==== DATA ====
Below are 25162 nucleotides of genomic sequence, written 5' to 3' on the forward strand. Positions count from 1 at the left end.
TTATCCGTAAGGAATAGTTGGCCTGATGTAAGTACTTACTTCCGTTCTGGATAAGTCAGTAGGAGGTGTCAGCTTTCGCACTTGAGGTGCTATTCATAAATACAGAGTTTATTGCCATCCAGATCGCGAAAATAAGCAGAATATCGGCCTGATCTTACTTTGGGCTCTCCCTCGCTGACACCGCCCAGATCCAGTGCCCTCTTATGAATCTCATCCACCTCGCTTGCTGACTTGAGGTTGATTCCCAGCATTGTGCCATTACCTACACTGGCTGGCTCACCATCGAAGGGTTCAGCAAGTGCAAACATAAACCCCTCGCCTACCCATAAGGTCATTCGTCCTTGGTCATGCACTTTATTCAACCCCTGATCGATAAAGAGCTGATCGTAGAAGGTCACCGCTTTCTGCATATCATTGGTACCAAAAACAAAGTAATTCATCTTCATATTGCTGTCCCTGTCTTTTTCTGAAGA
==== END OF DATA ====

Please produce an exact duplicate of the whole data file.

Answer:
Below are 25162 nucleotides of genomic sequence, written 5' to 3' on the forward strand. Positions count from 1 at the left end.
TTATCCGTAAGGAATAGTTGGCCTGATGTAAGTACTTACTTCCGTTCTGGATAAGTCAGTAGGAGGTGTCAGCTTTCGCACTTGAGGTGCTATTCATAAATACAGAGTTTATTGCCATCCAGATCGCGAAAATAAGCAGAATATCGGCCTGATCTTACTTTGGGCTCTCCCTCGCTGACACCGCCCAGATCCAGTGCCCTCTTATGAATCTCATCCACCTCGCTTGCTGACTTGAGGTTGATTCCCAGCATTGTGCCATTACCTACACTGGCTGGCTCACCATCGAAGGGTTCAGCAAGTGCAAACATAAACCCCTCGCCTACCCATAAGGTCATTCGTCCTTGGTCATGCACTTTATTCAACCCCTGATCGATAAAGAGCTGATCGTAGAAGGTCACCGCTTTCTGCATATCATTGGTACCAAAAACAAAGTAATTCATCTTCATATTGCTGTCCCTGTCTTTTTCTGAAGA